A teammate is a trustworthy, competent person with whom you want to serve.
- Jay Hennessey, Vice President of Learning and Development, Cleveland Indians.
This quote really resonated with the audience of roughly 70 youth, high school and collegiate coaches, administrators and parents that were in attendance at the annual Breakfast with the Indians event hosted at The Corner at Progressive Field on August 1, 2018. There was a sea of head nods as Jay Hennessey, Vice President of Learning and Development for the Cleveland Indians, and former Captain of the NAVY SEALs uttered those words. Those head nods continued throughout the morning as the panel made up of Hennessey, Brad Grant (Indians Vice President of Ballpark Operations – Strategy and Administration, ) and Lonnie Soloff (Indians Senior Director of Medical Services) continued an engaging discussion lead by moderator Jeff Phelps (Fox Sports Ohio Broadcaster). The primary theme of the panel was character development and attendees were encouraged to listen to the words of the panel and see how they apply to their personal lives, not just through a sports lens.
As you watch the Cleveland Indians play the game of baseball, it is easy to see that they have an incredible culture within their organization. From Manager Terry Francona to Trevor Bauer to Frankie Lindor and everywhere in between, you can see how much fun the entire team has while they compete. That culture starts from the top and Grant specifically referenced the three ways to create a team culture coined by best-selling author Daniel Coyle; Build safety, share vulnerability, and establish purpose. Grant went on to say that communicating that culture organization wide and ensuring a players character fit’s their culture is a primary focus for their scouting team. He also stated that they had been burned a couple of times when seeking a player purely based on their athletic ability. When asked about what scouts look for when looking at players he mentioned “One of the first questions our scouts ask is what other sports do you play?.” From the 2017 Breakfast with the Indians event, Phelps recalled Indians General Manager, Mike Chernoff, referencing how if they were scouting a young one-sport athlete, they would take him out and play Frisbee. In addition to a strong character, scouts are seeking individuals who showcase a great amount of athleticism.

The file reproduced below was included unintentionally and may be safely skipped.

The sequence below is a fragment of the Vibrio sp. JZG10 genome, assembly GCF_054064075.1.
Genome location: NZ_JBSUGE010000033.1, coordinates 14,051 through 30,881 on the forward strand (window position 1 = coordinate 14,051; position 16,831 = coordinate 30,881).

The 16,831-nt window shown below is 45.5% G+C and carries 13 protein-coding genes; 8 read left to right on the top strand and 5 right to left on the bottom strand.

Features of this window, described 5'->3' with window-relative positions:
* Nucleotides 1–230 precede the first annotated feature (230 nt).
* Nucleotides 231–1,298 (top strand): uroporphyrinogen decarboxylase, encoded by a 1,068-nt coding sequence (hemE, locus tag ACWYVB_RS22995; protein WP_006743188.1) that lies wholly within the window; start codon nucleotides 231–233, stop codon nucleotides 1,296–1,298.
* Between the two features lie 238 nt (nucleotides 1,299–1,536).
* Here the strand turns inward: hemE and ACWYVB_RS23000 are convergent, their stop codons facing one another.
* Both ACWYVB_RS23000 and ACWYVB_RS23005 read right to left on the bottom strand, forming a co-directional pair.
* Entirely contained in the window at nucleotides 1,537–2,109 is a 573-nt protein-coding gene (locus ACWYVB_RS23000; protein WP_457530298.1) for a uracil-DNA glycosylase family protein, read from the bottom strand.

When the conversation switched to athlete expectations, Soloff recalled a conversation he had with Indians all-time saves leader, Cody Allen, as he was climbing the ranks. Allen specifically asked Soloff “what is expected of me?” Allen understood that a clear understanding of expectations was necessary for success. Later in the panel discussion Soloff stated that a “Lack of effort is inexcusable and all of our pencils have erasers. It’s ok to fail if your effort is there.” He went on to say “one of the things we focus on is how to interpret failure” when discussing the mental capacity of high performing athletes and their thirst for success. This thought process directly aligns with one of PCA’s core philosophies, the ELM tree of Mastery. E=Effort (and attitude), L=Learning (and adapting), M=Mistakes are ok. ELM essentially defines your “controllables” are. If you can focus on and master these three things, you will be successful in anything you do in your life either in or out of sports.
As the panel wrapped up, PCA’s Director of Field Operations and PCA-Cleveland Interim Executive Director, Jeff Park addressed the crowd reminding all attendees that PCA’s mission of Better Athletes, Better People is a movement. He encouraged all attendees to find a way to support the movement.